In short, Gore got it exactly wrong. To save the Earth, we have to go to Mars.
The challenges of surviving on Mars are extreme, but they are hardly alien. Among the most basic steps for colonising Mars are growing food in a cold, arid environment and generating energy without fossil fuels. Today, international development organisations are experimenting with crops that achieve the same basic goal: to produce calories in inhospitable environments. Salt-tolerant potatoes in Pakistan. Drought-tolerant maize in East Africa. Nutrient-rich rice in India. The difference is that the Martian problem requires much more extreme, innovative solutions.
The great agricultural revolution of the previous century was fuelled by lateral innovation. Working in Mexico with the support of the Rockefeller Foundation in the 1940s to 1960s, the biologist Norman Borlaug kicked off a series of world-changing innovations in farming. Among the most important was ‘shuttle breeding’, a technique Borlaug used to conduct two full growing seasons in the same calendar year. Not everyone was pleased with his unconventional approach. As Mark Stuertz wrote in the Dallas Observer in 2012, Borlaug’s ‘rapid progress drew scowls from fellow wheat breeders and geneticists who maintained wheat strains could only be bred within one specific environment’. Opposition from his boss even led Borlaug to resign from the Rockefeller-backed project.
The labs that simulate the surface of Mars are trafficked by astrobiologists and physicists playing Kerbal Space Program on the side. Different minds see different solutions
When a colleague intervened and Borlaug was reinstated, not only did he make good on the plan but, by virtue of the differences in climate and soil at his two test sites in Mexico, Borlaug stumbled into one of his most important innovations. ‘As it worked out, in the north, we were planting when the days were getting shorter, at low elevation and high temperature,’ he explained. ‘Then we’d take the seed from the best plants south and plant it at high elevation, when days were getting longer and there was lots of rain. Soon we had varieties that fit the whole range of conditions. That wasn’t supposed to happen by the books.’ Problem-solving to breed plants more quickly in Mexico led to better breeds, and to more food. What insights might emerge from engineering potatoes to grow in the cold, arid, dim environment of Mars?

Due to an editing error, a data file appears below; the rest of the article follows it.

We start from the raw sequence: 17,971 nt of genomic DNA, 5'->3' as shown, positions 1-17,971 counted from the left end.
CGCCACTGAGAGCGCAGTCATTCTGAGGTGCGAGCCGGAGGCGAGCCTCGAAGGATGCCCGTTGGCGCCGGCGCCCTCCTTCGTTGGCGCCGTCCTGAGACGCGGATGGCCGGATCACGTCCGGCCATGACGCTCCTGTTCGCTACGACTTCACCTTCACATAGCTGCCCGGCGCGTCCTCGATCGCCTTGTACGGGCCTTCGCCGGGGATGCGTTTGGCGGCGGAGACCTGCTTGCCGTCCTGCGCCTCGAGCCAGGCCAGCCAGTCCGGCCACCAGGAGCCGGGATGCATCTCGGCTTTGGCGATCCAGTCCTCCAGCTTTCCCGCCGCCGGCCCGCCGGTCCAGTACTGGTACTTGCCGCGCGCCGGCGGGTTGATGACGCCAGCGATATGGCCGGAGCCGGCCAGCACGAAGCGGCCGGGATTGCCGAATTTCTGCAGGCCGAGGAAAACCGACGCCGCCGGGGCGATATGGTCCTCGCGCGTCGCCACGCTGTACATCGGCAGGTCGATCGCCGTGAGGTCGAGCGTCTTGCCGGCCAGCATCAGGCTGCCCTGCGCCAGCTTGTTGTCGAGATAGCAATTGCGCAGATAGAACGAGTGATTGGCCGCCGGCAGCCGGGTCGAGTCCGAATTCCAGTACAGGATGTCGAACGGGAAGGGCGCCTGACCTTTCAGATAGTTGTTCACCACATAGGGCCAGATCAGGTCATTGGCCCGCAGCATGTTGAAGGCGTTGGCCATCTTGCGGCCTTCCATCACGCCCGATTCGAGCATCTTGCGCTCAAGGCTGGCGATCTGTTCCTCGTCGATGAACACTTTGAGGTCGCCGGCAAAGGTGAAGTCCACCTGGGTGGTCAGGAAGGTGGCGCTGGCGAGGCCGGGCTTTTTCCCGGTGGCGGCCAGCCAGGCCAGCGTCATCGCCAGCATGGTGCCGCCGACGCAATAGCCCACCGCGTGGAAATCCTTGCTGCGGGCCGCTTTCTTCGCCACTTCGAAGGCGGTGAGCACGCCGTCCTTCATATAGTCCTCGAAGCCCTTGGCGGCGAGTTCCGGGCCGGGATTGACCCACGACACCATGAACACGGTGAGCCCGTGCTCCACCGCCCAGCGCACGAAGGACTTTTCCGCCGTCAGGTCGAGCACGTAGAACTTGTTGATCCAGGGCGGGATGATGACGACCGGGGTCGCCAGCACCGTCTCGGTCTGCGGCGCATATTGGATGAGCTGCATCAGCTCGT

The challenge of engineering Martian crops also attracts a different group of thinkers and occupies a different institutional community than those who traditionally work in agricultural research. Developing salt-tolerant potatoes in Pakistan involves international development programmes, local farmers and land-owners, and private-sector agricultural companies. The laboratory environment used to simulate the surface of Mars is trafficked by astrobiologists and physicists drafting manuscripts for peer review and playing Kerbal Space Program on the side. Different minds see different solutions.
In energy production, too, technology development for a Mars colony could be game-changing for Earth’s needs. Solar and nuclear power are the only energy sources that have ever powered craft on Mars: the robotic probes that include the still-active Opportunity and Curiosity rovers. Mars lacks any fossil-fuel deposits, has no flowing water for hydropower, and its wispy atmosphere cannot push fins around a rotor with much force. It isn’t simply that solar and nuclear will be the preferred options for energy on Mars; they are the only options. All energy innovations associated with Mars colonisation will need to be long-lasting, and they will be intrinsically carbon-free.